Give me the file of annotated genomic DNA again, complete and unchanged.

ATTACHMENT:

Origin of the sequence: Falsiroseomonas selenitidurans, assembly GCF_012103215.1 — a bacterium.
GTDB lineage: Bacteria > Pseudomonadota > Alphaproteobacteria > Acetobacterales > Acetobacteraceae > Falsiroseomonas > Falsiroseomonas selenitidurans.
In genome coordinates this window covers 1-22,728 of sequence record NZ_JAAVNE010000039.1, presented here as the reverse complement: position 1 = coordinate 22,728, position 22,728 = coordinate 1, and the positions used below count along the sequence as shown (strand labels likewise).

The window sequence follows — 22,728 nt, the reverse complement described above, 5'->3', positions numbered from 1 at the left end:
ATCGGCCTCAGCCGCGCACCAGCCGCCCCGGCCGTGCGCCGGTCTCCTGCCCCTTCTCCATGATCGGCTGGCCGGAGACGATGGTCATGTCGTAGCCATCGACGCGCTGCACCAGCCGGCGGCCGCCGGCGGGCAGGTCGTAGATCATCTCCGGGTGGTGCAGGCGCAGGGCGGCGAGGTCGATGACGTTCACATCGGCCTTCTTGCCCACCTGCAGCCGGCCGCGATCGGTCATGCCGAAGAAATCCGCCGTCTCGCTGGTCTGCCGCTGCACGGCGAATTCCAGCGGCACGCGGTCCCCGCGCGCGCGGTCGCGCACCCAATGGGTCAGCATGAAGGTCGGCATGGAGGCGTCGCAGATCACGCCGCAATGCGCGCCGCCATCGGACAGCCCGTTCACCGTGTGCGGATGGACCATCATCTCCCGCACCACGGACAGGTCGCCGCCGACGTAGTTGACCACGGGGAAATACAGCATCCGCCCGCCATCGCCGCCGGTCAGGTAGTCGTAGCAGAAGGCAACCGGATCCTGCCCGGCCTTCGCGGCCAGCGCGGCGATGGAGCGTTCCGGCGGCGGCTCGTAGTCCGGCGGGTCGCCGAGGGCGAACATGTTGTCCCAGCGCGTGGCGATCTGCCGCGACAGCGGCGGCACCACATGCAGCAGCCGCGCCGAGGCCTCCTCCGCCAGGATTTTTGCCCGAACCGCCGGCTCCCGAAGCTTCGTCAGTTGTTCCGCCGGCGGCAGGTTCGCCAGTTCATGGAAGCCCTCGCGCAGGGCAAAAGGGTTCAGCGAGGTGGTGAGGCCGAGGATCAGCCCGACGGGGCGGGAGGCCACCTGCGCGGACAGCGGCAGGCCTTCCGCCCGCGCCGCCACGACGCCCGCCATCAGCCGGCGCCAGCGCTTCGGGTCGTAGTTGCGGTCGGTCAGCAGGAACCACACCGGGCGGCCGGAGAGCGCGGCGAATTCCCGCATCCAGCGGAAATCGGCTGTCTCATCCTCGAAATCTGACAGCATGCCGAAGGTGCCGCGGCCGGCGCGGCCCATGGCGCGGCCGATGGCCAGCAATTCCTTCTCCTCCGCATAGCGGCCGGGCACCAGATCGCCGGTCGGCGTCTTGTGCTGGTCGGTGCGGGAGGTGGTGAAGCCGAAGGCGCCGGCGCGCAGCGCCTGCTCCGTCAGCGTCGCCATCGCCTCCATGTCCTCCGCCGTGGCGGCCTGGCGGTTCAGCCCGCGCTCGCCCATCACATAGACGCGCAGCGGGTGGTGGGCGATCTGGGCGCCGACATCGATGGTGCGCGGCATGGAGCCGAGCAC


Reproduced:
Origin of the sequence: Falsiroseomonas selenitidurans, assembly GCF_012103215.1 — a bacterium.
GTDB lineage: Bacteria > Pseudomonadota > Alphaproteobacteria > Acetobacterales > Acetobacteraceae > Falsiroseomonas > Falsiroseomonas selenitidurans.
In genome coordinates this window covers 1-22,728 of sequence record NZ_JAAVNE010000039.1, presented here as the reverse complement: position 1 = coordinate 22,728, position 22,728 = coordinate 1, and the positions used below count along the sequence as shown (strand labels likewise).

The window sequence follows — 22,728 nt, the reverse complement described above, 5'->3', positions numbered from 1 at the left end:
ATCGGCCTCAGCCGCGCACCAGCCGCCCCGGCCGTGCGCCGGTCTCCTGCCCCTTCTCCATGATCGGCTGGCCGGAGACGATGGTCATGTCGTAGCCATCGACGCGCTGCACCAGCCGGCGGCCGCCGGCGGGCAGGTCGTAGATCATCTCCGGGTGGTGCAGGCGCAGGGCGGCGAGGTCGATGACGTTCACATCGGCCTTCTTGCCCACCTGCAGCCGGCCGCGATCGGTCATGCCGAAGAAATCCGCCGTCTCGCTGGTCTGCCGCTGCACGGCGAATTCCAGCGGCACGCGGTCCCCGCGCGCGCGGTCGCGCACCCAATGGGTCAGCATGAAGGTCGGCATGGAGGCGTCGCAGATCACGCCGCAATGCGCGCCGCCATCGGACAGCCCGTTCACCGTGTGCGGATGGACCATCATCTCCCGCACCACGGACAGGTCGCCGCCGACGTAGTTGACCACGGGGAAATACAGCATCCGCCCGCCATCGCCGCCGGTCAGGTAGTCGTAGCAGAAGGCAACCGGATCCTGCCCGGCCTTCGCGGCCAGCGCGGCGATGGAGCGTTCCGGCGGCGGCTCGTAGTCCGGCGGGTCGCCGAGGGCGAACATGTTGTCCCAGCGCGTGGCGATCTGCCGCGACAGCGGCGGCACCACATGCAGCAGCCGCGCCGAGGCCTCCTCCGCCAGGATTTTTGCCCGAACCGCCGGCTCCCGAAGCTTCGTCAGTTGTTCCGCCGGCGGCAGGTTCGCCAGTTCATGGAAGCCCTCGCGCAGGGCAAAAGGGTTCAGCGAGGTGGTGAGGCCGAGGATCAGCCCGACGGGGCGGGAGGCCACCTGCGCGGACAGCGGCAGGCCTTCCGCCCGCGCCGCCACGACGCCCGCCATCAGCCGGCGCCAGCGCTTCGGGTCGTAGTTGCGGTCGGTCAGCAGGAACCACACCGGGCGGCCGGAGAGCGCGGCGAATTCCCGCATCCAGCGGAAATCGGCTGTCTCATCCTCGAAATCTGACAGCATGCCGAAGGTGCCGCGGCCGGCGCGGCCCATGGCGCGGCCGATGGCCAGCAATTCCTTCTCCTCCGCATAGCGGCCGGGCACCAGATCGCCGGTCGGCGTCTTGTGCTGGTCGGTGCGGGAGGTGGTGAAGCCGAAGGCGCCGGCGCGCAGCGCCTGCTCCGTCAGCGTCGCCATCGCCTCCATGTCCTCCGCCGTGGCGGCCTGGCGGTTCAGCCCGCGCTCGCCCATCACATAGACGCGCAGCGGGTGGTGGGCGATCTGGGCGCCGACATCGATGGTGCGCGGCATGGAGCCGAGCAC